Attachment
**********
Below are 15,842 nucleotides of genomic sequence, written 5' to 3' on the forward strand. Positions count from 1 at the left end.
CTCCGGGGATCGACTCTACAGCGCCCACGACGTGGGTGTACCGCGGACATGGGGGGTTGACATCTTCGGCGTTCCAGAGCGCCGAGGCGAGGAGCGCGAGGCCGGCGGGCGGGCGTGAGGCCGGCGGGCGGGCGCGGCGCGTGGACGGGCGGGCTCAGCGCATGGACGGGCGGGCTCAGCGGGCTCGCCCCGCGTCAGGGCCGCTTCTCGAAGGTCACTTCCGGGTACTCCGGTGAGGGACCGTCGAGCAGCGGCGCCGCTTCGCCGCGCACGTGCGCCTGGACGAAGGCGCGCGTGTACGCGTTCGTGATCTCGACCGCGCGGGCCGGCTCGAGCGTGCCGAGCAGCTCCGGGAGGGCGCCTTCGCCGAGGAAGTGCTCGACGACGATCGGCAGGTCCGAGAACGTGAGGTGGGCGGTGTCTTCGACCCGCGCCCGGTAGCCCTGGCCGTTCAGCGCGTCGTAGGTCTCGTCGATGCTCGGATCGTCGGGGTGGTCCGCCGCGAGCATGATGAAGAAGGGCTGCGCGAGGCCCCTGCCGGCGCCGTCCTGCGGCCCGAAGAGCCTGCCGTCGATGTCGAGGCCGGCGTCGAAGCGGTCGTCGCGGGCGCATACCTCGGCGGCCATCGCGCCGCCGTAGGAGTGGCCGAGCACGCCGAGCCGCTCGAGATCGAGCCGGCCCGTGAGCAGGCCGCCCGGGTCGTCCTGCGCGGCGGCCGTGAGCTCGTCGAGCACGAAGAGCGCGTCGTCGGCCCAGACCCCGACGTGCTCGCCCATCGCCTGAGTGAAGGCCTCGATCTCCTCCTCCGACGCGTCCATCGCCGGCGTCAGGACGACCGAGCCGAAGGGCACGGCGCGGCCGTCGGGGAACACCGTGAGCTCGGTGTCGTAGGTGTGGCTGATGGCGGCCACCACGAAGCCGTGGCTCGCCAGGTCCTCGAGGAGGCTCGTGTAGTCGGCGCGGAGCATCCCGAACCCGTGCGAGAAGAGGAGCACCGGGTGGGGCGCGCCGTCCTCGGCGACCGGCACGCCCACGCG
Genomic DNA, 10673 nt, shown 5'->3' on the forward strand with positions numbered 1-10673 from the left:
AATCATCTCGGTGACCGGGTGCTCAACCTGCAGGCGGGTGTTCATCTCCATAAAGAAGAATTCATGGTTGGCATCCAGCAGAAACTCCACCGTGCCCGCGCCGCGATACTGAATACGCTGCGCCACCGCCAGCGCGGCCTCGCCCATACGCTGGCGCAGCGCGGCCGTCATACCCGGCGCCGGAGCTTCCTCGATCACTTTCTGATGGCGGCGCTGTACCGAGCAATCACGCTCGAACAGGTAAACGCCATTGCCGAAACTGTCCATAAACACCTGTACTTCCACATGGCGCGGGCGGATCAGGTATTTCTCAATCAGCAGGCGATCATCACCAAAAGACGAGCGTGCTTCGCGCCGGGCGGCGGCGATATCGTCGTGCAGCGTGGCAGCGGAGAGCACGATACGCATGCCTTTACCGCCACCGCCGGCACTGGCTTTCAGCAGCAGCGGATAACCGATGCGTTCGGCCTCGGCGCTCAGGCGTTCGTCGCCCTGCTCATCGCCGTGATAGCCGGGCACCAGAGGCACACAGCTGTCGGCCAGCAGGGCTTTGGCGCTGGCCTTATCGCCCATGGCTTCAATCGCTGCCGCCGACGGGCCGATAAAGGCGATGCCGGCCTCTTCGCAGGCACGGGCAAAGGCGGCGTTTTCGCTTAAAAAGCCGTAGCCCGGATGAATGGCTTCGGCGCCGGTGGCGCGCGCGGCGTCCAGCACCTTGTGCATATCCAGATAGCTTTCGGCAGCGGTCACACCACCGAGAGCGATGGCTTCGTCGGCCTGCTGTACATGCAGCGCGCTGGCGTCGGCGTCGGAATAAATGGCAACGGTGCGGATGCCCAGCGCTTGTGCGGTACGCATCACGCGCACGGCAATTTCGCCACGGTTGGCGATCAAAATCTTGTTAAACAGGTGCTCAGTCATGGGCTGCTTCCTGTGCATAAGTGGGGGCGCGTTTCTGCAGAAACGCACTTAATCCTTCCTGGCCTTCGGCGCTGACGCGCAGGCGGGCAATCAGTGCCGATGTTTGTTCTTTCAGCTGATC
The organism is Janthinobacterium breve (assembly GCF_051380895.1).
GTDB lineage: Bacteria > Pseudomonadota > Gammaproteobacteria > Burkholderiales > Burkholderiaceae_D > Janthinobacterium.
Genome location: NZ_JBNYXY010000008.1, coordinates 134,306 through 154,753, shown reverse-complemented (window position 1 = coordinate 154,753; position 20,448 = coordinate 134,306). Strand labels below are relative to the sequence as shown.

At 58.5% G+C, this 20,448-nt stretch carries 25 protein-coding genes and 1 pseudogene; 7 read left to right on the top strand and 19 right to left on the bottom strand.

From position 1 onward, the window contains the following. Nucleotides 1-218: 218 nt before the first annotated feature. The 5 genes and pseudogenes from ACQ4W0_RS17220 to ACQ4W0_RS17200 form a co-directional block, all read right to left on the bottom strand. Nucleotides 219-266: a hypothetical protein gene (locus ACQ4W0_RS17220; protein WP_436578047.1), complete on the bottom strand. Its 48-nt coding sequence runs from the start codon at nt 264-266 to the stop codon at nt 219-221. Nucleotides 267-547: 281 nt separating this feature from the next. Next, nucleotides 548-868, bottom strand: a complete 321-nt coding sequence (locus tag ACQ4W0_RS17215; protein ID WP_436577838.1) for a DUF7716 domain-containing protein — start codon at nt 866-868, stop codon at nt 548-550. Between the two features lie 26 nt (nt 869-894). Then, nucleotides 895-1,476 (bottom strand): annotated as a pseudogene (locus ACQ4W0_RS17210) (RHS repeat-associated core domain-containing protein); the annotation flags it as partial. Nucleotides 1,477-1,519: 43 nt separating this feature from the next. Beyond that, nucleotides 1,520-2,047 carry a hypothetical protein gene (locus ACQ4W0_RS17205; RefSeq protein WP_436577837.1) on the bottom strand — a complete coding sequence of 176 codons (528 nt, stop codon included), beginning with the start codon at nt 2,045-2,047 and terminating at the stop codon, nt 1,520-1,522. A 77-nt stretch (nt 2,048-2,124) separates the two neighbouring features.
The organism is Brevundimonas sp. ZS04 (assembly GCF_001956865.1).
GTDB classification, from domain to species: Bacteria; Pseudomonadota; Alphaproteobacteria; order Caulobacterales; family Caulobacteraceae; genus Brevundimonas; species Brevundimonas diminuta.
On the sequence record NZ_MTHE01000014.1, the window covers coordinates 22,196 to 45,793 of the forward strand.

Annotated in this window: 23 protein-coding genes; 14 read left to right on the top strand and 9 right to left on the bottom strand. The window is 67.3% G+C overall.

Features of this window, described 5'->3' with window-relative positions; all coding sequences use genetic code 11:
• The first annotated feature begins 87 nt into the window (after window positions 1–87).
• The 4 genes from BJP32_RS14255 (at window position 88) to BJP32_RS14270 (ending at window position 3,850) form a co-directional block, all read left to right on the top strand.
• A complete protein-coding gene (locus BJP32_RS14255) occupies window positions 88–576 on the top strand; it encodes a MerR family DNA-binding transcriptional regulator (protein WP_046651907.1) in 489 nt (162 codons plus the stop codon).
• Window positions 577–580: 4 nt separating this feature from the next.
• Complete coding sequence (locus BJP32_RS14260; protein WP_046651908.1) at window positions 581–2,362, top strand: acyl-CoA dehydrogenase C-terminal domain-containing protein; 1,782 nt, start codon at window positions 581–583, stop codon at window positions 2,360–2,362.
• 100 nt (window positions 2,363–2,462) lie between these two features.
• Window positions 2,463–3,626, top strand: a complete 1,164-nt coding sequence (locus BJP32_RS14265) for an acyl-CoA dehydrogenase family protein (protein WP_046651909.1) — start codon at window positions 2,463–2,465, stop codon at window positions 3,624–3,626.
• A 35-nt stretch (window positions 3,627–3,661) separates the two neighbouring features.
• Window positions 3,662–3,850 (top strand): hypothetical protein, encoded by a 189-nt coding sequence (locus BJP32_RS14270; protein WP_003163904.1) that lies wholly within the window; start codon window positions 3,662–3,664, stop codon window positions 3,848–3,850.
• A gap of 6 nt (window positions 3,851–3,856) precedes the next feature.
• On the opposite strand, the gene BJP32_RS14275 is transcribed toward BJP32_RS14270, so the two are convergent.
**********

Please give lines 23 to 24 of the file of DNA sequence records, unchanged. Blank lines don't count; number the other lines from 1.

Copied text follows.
• Window positions 3,662–3,850 (top strand): hypothetical protein, encoded by a 189-nt coding sequence (locus BJP32_RS14270; protein WP_003163904.1) that lies wholly within the window; start codon window positions 3,662–3,664, stop codon window positions 3,848–3,850.
• A gap of 6 nt (window positions 3,851–3,856) precedes the next feature.